State Sen. Mike Groene was frustrated but not terribly surprised last year when Nebraska’s legislature rejected, for the seventh time, a measure that would have forced voters to show a government-issued identification at the polls.
The issue is a slam dunk in most conservative states, where Republican majorities simply brush aside Democratic objections to pass more restrictive voting laws. But not in Nebraska, a GOP stronghold whose quirky, nonpartisan Legislature enables more liberal lawmakers to derail bills that are widely supported in a state where Republicans hold every statewide and federal office.
“It’s the way the system is set up,” said Groene, a conservative Republican who supports a voter ID law. “It isn’t designed to address major issues that most of the state wants.”
Now, a campaign bankrolled by the conservative governor’s mother is aiming to end Nebraska’s distinction as the only GOP state without a voter-ID law. The group Citizens for Voter ID is gathering the roughly 125,000 signatures needed to put the issue on the 2022 general election ballot, and even opponents acknowledge the measure probably will pass.
The effort is the latest reflection of a polarized political climate that no longer tolerates much variation from the prevailing partisan agenda, regardless of local tradition or circumstances. Although Nebraska’s unique nonpartisan, one-chamber legislative system is unlikely to change because it’s part of the state constitution, politicians are increasingly willing to work around it.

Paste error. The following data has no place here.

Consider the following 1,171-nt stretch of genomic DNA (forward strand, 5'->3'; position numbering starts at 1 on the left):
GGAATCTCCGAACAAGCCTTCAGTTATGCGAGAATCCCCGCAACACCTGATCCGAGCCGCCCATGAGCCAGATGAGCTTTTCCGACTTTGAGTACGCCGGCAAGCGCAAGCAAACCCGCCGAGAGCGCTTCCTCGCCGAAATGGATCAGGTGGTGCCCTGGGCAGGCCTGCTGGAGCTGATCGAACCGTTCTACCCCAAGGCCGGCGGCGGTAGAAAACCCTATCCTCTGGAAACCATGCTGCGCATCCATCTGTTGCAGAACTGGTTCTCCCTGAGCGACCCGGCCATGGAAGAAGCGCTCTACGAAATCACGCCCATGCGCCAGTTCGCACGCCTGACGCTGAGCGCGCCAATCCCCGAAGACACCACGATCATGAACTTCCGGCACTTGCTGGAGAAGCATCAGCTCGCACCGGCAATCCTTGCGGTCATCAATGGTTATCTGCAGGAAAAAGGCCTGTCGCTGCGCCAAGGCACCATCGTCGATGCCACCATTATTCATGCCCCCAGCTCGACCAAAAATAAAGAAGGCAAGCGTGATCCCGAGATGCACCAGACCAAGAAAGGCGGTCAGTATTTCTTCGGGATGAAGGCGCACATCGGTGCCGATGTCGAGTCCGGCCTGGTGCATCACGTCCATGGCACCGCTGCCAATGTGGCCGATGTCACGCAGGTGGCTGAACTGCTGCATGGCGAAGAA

“I thought it was time to take it to the people,” said state Sen. Julie Slama, the petition drive’s sponsor.
Slama acknowledged that Nebraska has no history of voter fraud, but she said constituents in her rural, conservative district wonder why the state doesn’t have a measure that’s Republican orthodoxy elsewhere.
“It makes us look bad,” said Doug Kagan, president of the conservative Nebraska Taxpayers for Freedom, which has pushed for voter ID laws. “Every year, there are more states that pass some kind of voter ID law. It’s kind of an anomaly that we haven’t passed one.”
The campaign has already raised $377,000, with all but $1,000 of that coming from Marlene Ricketts, the mother of GOP Gov. Pete Ricketts and the wife of Joe Ricketts, a billionaire conservative activist.
Opponents argue that the goal of voter ID isn’t to ensure secure elections but to discourage voting by minorities and others who tend to vote for Democratic candidates. But they acknowledge that Nebraska is likely to remain solidly Republican with or without voter ID. Nebraska is 88% white and backed Donald Trump in the 2020 general election by 19 percentage points over Democrat Joe Biden.
Nevertheless, following the party line here probably won’t evebe easy. Since 1937, Nebraska’s legislature, unlike all other states, has been comprised of one chamber and lawmakers have been officially nonpartisan, though party affiliations are widely known. There are no formal caucus meetings where party leaders tell members how to vote; Democrats are sometimes chosen to head committees despite holding only 17 of the 49 seats.
Longstanding rules also require a two-thirds vote to overcome a filibuster, meaning supporters of a bill …read more
Source:: News Headlines